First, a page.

The Fair Trade Controversy You Didn't Know About
At the heart of the Fair Trade debate you’ll find two camps that disagree over what Fair Trade actually is, and over competing strategic visions.
GOOD readers have certainly heard of Fair Trade and probably purchase, a least occasionally, Fair Trade coffee or chocolate or such. But most of you likely know less about what Fair Trade actually is—or how it works—than you do about, say, organic foods or GMOs. Consequently, you may not appreciate the significance of a controversy that is roiling the Fair Trade movement, from South Africa to Seattle, and might change Fair Trade into something quite distinct from what you imagine it to be.
You don’t need to know (or care) about Fair Trade, per se, to care about this fight. That's because this contestation is just one storyline in the larger drama of progressive people around the world trying to rein in the worst effects of an unfettered marketplace. This is because the trajectory and the character of the Fair Trade movement are so similar to earlier and concurrent efforts to fight Apartheid, sweatshops, deforestation, human trafficking, chemically-intensive farming, overfishing, and more.
At the heart of the Fair Trade debate you’ll find two camps that differ in their composition—who disagree about what Fair Trade actually is, about issues of process, and about their competing strategic visions for how Fair Trade can bring about the greatest possible good. You’ll also find an increasing role for corporations—both those with strong street cred for their reform efforts, and those who are archetypes of corporate misconduct.
In one camp there is the predominant global Fair Trade certification body, Fair Trade International (aka FTI), its members in most other industrialized economies, hundreds of Fair Trade-certified small farmer co-operatives (who together represent hundreds of thousands of farming families), faith-based groups, nonprofit Fair Trade advocacy organizations, and many 100-percent Fair Trade brands and pioneers like Equal Exchange.
In the other camp is Fair Trade USA—the dominant Fair Trade certifier in the U.S., which a year ago broke ranks with FTI—the global umbrella group it had been always been a part of. Joining FTUSA are multi-billion dollar corporations like Green Mountain Coffee Roasters and Whole Foods, and a growing number of large-scale plantations in coffee and cocoa growing nations.
In this piece, we can't look at all of the issues that divide these two camps, but we can start here and expect to have a lively and civil discussion about the key disagreements.
Today, we’ll start by quickly looking at one key disagreement: Should large coffee, cacao, and sugar plantations be eligible for Fair Trade certification? The Fair Trade USA camp says yes. We at Equal Exchange, and the others in our camp, say no.
A bit of historical background first. In the mid-'80s, when the Fair Trade concept was first applied to farming products, it was a solution co-created by a cooperative of indigenous small-scale coffee farmers in Oaxaca, Mexico, called UCIRI, and a Dutch NGO, Solidaridad. Coffee that was grown and exported by co-ops like UCIRI, and imported into the Netherlands or other countries on specific, preferential terms that delivered extra benefits to the farmers (like a guaranteed higher price), could bear a “Fair Trade” label on the package that would communicate this social-impact difference to the shopping public.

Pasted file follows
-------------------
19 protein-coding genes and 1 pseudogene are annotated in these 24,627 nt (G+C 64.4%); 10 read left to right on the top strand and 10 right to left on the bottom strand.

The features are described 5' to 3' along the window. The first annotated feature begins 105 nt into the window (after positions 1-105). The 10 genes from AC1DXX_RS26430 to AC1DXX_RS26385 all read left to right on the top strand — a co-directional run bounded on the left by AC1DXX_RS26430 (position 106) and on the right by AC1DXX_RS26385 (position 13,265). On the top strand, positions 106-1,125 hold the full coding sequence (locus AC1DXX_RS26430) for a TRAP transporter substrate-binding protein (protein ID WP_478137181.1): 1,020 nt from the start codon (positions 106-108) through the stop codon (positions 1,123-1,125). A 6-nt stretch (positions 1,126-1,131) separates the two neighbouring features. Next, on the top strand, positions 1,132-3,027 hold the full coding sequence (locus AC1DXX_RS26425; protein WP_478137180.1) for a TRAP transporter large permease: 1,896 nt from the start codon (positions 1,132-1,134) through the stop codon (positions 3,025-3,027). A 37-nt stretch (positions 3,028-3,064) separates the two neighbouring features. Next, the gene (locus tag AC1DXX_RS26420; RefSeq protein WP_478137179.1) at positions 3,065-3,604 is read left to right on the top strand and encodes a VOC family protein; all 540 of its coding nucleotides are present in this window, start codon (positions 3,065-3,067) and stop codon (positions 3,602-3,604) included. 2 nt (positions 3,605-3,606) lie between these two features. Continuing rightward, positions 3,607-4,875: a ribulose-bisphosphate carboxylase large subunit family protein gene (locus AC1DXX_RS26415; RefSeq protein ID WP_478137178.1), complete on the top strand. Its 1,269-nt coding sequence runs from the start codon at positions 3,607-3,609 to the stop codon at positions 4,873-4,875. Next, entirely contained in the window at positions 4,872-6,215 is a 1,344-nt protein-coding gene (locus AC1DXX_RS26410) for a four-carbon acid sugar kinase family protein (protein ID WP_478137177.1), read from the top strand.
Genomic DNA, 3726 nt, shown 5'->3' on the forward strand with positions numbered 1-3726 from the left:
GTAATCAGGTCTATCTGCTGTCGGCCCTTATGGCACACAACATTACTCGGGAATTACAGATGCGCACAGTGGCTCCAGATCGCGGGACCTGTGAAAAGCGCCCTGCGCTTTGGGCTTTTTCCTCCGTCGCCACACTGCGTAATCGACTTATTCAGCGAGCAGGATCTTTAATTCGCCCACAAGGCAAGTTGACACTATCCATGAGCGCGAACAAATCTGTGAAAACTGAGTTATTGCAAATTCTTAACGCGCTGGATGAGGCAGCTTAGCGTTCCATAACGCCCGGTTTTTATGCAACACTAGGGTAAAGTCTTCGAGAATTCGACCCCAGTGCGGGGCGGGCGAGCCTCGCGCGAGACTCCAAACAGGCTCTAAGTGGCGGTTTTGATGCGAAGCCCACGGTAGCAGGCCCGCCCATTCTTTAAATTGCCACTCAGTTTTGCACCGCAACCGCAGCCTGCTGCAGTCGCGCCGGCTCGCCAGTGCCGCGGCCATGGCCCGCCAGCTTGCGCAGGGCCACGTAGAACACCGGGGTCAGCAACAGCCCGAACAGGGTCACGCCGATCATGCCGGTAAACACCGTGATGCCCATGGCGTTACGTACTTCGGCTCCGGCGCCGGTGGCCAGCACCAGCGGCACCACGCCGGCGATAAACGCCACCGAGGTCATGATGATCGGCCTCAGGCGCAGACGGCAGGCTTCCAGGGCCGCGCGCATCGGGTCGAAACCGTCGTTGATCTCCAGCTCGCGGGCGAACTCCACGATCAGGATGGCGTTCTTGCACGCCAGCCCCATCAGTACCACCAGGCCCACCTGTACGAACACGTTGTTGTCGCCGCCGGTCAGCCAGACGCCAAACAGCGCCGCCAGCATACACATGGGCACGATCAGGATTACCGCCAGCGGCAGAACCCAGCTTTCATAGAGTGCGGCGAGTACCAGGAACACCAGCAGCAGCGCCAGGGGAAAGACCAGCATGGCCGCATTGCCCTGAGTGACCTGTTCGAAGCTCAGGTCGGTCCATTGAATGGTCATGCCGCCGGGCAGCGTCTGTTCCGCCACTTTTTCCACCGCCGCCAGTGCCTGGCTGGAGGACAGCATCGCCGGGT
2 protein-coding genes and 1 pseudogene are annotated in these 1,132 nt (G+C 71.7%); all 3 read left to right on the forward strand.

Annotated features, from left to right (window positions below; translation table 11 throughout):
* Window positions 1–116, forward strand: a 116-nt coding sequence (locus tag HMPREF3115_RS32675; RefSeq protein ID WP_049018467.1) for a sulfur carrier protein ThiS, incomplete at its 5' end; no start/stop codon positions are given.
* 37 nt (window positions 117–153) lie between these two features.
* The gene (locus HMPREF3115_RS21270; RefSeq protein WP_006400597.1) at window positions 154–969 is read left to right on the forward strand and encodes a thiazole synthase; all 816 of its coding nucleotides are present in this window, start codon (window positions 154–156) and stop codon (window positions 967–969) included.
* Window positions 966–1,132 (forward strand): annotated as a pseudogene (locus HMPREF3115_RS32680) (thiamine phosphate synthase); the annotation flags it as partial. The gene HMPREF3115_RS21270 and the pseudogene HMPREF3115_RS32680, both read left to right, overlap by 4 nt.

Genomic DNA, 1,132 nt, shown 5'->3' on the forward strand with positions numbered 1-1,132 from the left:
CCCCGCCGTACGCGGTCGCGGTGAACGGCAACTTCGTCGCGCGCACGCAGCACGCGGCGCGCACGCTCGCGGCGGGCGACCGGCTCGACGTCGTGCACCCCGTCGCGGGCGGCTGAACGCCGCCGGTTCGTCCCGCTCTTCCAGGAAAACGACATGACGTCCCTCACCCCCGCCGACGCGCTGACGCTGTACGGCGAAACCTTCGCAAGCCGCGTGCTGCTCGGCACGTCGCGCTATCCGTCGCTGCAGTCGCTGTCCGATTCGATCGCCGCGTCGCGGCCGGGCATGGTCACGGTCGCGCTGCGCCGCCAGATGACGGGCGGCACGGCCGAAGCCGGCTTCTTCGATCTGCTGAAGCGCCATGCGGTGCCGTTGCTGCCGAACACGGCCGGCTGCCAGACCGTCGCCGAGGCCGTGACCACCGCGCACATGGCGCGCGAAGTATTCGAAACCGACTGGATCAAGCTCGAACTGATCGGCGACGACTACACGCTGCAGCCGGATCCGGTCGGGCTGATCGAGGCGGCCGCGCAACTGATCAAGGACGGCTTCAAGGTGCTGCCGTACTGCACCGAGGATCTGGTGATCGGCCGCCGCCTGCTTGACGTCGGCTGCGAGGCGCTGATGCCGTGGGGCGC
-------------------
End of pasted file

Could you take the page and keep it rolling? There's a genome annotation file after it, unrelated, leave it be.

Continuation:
Since then, this radical innovation has grown beyond all the founders’ expectations. Today, you can find many kinds of Fair Trade products; more than $5 billion in Fair Trade goods are sold annually and the sales are growing 10-25 percent every year. Nevertheless, a mere 5 percent of the world’s coffee is fairly traded. And coffee is the most successful Fair Trade crop. For tea, bananas, and other foods, the comparable percentages are even lower.
That the Fair Trade approach has not obtained greater market share brings us back to the plantation issue. Fair Trade USA argues that the problem is on the supply side—that too few growers are permitted access to the Fair Trade eligibility, and that if it could change that, it could double the volume of Fair Trade imports into the U.S. This is one reason FTUSA broke ranks with FTI a year ago and launched their “Fair Trade For All” initiative (aka FT4All).
With FT4All, FTUSA is beginning to offer Fair Trade certification to every type of grower—from small, independent farmers (i.e. those not working within a cooperative) to the largest plantations, assuming they meet certain social, economic and environmental criteria. This contrasts with Fair Trade’s original practice of directing sales exclusively to democratically organized cooperatives of small-scale farmers like UCIRI.
For the critical Fair Trade categories of coffee, cocoa or sugar—that together represent 60 percent of all Fair Trade sales—the rest of the international community still restricts Fair Trade eligibility to small farmer co-ops.
Photo of the Nasufwa Women's Group via Equal Exchange.